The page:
Mask dispute ends fatally: petrol station shooter for defenders not a murderer

In a dispute about wearing a corona mask, a customer sees red and shoots an employee.

Mask dispute ends fatally: petrol station shooter for defenders not a murderer

In a dispute about wearing a corona mask, a customer sees red and shoots an employee. For the prosecutor murder, for the defense not. The targeted approach and the perpetrator's alcohol content in particular would not justify such a verdict.

In the trial of the fatal shot at a gas station employee in the dispute over the corona mask requirement, the defense rejected the charge of murder. Unlike the public prosecutor's office, defense attorney Alexander Klein did not see the murder criteria as insidious and base motives. Before the district court of Bad Kreuznach, he pleaded for manslaughter with significantly reduced criminal responsibility of the accused, who had been under the influence of alcohol. Klein did not name a penalty.

"The question of the characteristics of the murder is what drove us in the process. The perpetrator was clear from the start," said the defense attorney. From his point of view, the fact that the victim was "not chosen arbitrarily" speaks against the allegation of base motives, the defender said, referring to the dispute about wearing the corona mask that preceded the shooting. Before the shot, which was fired on September 18, 2021 at a gas station in Idar-Oberstein, Rhineland-Palatinate, there was an "interaction between the victim and the perpetrator". There is also no "insidious behavior" on the part of the accused.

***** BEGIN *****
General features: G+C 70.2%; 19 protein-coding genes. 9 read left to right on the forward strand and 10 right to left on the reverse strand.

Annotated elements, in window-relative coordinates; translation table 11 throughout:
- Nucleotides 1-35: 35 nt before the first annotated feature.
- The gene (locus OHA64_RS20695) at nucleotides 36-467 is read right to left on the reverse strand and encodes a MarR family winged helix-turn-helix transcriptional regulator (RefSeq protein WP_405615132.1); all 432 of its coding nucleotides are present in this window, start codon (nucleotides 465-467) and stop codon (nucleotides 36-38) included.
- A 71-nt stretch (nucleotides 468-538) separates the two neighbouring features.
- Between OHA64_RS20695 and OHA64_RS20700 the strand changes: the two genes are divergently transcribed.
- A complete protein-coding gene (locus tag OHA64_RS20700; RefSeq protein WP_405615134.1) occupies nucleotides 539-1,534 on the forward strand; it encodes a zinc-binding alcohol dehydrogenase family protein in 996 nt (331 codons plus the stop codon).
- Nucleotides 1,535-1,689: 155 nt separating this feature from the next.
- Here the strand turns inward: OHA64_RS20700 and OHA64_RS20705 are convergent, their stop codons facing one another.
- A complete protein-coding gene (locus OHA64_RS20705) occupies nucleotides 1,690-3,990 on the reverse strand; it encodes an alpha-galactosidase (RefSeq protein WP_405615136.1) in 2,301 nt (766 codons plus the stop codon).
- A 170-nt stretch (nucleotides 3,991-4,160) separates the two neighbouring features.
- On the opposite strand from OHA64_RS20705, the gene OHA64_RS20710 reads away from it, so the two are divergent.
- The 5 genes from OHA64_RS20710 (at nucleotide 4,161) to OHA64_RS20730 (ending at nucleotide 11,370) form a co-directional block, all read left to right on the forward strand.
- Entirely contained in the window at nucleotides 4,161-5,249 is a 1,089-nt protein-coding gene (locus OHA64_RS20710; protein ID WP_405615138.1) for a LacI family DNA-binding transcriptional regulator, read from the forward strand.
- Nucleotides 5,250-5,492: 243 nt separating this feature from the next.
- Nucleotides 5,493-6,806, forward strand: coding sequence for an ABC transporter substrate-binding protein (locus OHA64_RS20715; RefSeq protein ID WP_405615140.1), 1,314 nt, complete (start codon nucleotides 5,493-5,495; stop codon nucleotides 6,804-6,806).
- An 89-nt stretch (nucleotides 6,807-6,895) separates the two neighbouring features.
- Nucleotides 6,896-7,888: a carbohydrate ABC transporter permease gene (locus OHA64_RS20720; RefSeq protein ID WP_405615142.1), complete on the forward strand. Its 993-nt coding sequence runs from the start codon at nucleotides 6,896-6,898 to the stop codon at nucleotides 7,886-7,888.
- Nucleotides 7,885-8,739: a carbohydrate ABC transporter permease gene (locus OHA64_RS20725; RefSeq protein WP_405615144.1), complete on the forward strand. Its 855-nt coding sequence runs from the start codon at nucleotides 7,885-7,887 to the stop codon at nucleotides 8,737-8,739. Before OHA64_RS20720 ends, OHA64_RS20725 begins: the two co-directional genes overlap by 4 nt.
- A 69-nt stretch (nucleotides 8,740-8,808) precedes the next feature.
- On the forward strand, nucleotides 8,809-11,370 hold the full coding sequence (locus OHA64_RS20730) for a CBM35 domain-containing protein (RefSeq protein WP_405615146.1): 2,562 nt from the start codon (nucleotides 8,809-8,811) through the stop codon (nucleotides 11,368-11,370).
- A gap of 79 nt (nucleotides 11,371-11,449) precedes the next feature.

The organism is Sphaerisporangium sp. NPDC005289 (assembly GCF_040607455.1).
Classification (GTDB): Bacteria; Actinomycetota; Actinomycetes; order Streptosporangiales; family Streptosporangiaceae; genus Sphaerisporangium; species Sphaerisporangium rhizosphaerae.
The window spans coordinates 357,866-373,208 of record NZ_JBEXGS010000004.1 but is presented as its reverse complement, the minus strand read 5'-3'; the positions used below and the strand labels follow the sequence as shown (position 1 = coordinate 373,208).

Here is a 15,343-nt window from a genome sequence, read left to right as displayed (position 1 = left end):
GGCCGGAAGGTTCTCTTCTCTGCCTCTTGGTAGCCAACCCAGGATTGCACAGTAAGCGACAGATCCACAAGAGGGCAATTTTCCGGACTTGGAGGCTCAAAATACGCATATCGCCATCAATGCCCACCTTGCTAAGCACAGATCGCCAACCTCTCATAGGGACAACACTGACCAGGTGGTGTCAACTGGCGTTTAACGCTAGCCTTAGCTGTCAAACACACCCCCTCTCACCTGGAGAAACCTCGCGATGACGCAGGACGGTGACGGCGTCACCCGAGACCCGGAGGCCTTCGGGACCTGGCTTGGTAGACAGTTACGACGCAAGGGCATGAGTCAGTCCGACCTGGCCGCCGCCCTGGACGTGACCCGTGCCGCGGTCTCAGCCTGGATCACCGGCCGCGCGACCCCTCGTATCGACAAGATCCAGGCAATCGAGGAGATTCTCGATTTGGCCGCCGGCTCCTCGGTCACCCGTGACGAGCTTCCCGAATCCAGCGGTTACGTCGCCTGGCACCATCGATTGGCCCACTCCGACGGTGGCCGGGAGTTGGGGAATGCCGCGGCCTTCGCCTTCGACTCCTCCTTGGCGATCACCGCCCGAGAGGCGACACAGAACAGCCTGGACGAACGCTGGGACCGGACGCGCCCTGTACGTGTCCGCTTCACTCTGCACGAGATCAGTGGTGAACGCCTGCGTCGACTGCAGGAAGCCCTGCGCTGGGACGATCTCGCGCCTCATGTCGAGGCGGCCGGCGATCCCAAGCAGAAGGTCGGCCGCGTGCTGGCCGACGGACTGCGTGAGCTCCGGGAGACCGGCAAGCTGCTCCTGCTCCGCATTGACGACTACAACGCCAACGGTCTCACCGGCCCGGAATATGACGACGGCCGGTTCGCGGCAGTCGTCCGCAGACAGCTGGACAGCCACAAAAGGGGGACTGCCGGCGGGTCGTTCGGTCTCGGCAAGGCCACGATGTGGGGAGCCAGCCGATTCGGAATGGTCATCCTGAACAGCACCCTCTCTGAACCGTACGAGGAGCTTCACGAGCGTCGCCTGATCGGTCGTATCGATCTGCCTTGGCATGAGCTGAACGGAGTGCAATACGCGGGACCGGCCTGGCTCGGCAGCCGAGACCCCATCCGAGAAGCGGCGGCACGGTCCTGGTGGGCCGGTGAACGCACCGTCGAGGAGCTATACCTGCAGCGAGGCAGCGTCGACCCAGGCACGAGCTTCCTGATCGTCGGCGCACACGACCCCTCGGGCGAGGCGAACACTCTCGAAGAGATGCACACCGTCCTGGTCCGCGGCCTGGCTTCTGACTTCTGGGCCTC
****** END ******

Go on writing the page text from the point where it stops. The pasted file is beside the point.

The second defender, Axel Küster, gave a similar assessment of the act. The accused, who up to the point of the crime had led an impeccable life with no previous convictions, was no longer in control of his senses because of the two parts per thousand alcohol in his blood. In Küster's view, the purpose of the targeted shot at the cashier's head was not that the accused wanted to catch his victim "suspecting and defenseless". "He had tunnel vision," said Küster.

Like Klein, he denied that the guilt was particularly serious. This assessment by the public prosecutor's office cannot be justified from a technical point of view and is a sign of helplessness. With this application, which she made in her pleading last Monday, chief public prosecutor Nicole Frohn gave in to public pressure and drew the "sharpest sword of the judiciary" against the accused, who had already been convicted in many media outlets. Should the court follow the request of the public prosecutor and impose a life sentence for murder and also determine the particular gravity of the guilt, a release of the now 50-year-old after 15 years would be legally possible, but in practice almost impossible. The verdict is to be announced next Tuesday (9:00 a.m.).

Finally, the court gave the 50-year-old German the opportunity to speak again before the verdict. He is joining his defense attorneys but cannot say much about the trial because he has never seen a court hearing, the defendant said. He felt the procedure was partly "cold", something went down in the process, how sorry he was for the act. "I can't turn back time. I'm terribly sorry," he said, his voice cracking.

Right at the beginning of the process, the 50-year-old admitted the fatal shot at the 20-year-old cashier and said he could not explain the crime to this day.

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